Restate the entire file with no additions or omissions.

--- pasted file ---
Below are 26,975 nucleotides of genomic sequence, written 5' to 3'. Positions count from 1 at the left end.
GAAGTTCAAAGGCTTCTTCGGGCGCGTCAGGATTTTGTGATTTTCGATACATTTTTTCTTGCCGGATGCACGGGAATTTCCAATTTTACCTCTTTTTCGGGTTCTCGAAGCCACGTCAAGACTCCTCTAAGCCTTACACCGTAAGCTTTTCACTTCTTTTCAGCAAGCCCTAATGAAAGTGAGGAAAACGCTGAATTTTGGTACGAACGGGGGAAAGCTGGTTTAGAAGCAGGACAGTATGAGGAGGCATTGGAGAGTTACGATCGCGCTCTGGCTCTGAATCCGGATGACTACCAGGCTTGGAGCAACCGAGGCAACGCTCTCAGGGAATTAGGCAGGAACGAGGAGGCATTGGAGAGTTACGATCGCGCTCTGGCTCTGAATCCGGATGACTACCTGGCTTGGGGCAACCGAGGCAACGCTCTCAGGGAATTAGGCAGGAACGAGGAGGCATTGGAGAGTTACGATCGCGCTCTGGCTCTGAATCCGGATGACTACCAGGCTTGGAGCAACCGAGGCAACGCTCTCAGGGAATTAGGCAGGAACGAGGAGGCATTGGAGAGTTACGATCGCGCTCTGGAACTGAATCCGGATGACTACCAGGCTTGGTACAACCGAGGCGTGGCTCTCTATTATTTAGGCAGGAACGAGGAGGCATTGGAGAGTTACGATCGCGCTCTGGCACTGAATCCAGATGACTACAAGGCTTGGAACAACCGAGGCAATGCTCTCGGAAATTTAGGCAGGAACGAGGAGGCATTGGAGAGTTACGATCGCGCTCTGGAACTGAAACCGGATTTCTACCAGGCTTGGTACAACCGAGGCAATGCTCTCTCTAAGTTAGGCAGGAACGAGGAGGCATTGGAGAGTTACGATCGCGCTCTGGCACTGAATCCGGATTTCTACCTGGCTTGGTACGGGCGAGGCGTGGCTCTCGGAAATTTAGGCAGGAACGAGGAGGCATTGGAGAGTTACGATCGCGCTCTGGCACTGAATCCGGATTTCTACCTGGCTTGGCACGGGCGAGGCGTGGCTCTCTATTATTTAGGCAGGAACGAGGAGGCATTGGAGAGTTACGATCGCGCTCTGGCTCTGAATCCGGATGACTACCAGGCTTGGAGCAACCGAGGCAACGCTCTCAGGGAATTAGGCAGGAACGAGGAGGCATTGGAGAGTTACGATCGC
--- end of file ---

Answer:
Below are 26,975 nucleotides of genomic sequence, written 5' to 3'. Positions count from 1 at the left end.
GAAGTTCAAAGGCTTCTTCGGGCGCGTCAGGATTTTGTGATTTTCGATACATTTTTTCTTGCCGGATGCACGGGAATTTCCAATTTTACCTCTTTTTCGGGTTCTCGAAGCCACGTCAAGACTCCTCTAAGCCTTACACCGTAAGCTTTTCACTTCTTTTCAGCAAGCCCTAATGAAAGTGAGGAAAACGCTGAATTTTGGTACGAACGGGGGAAAGCTGGTTTAGAAGCAGGACAGTATGAGGAGGCATTGGAGAGTTACGATCGCGCTCTGGCTCTGAATCCGGATGACTACCAGGCTTGGAGCAACCGAGGCAACGCTCTCAGGGAATTAGGCAGGAACGAGGAGGCATTGGAGAGTTACGATCGCGCTCTGGCTCTGAATCCGGATGACTACCTGGCTTGGGGCAACCGAGGCAACGCTCTCAGGGAATTAGGCAGGAACGAGGAGGCATTGGAGAGTTACGATCGCGCTCTGGCTCTGAATCCGGATGACTACCAGGCTTGGAGCAACCGAGGCAACGCTCTCAGGGAATTAGGCAGGAACGAGGAGGCATTGGAGAGTTACGATCGCGCTCTGGAACTGAATCCGGATGACTACCAGGCTTGGTACAACCGAGGCGTGGCTCTCTATTATTTAGGCAGGAACGAGGAGGCATTGGAGAGTTACGATCGCGCTCTGGCACTGAATCCAGATGACTACAAGGCTTGGAACAACCGAGGCAATGCTCTCGGAAATTTAGGCAGGAACGAGGAGGCATTGGAGAGTTACGATCGCGCTCTGGAACTGAAACCGGATTTCTACCAGGCTTGGTACAACCGAGGCAATGCTCTCTCTAAGTTAGGCAGGAACGAGGAGGCATTGGAGAGTTACGATCGCGCTCTGGCACTGAATCCGGATTTCTACCTGGCTTGGTACGGGCGAGGCGTGGCTCTCGGAAATTTAGGCAGGAACGAGGAGGCATTGGAGAGTTACGATCGCGCTCTGGCACTGAATCCGGATTTCTACCTGGCTTGGCACGGGCGAGGCGTGGCTCTCTATTATTTAGGCAGGAACGAGGAGGCATTGGAGAGTTACGATCGCGCTCTGGCTCTGAATCCGGATGACTACCAGGCTTGGAGCAACCGAGGCAACGCTCTCAGGGAATTAGGCAGGAACGAGGAGGCATTGGAGAGTTACGATCGC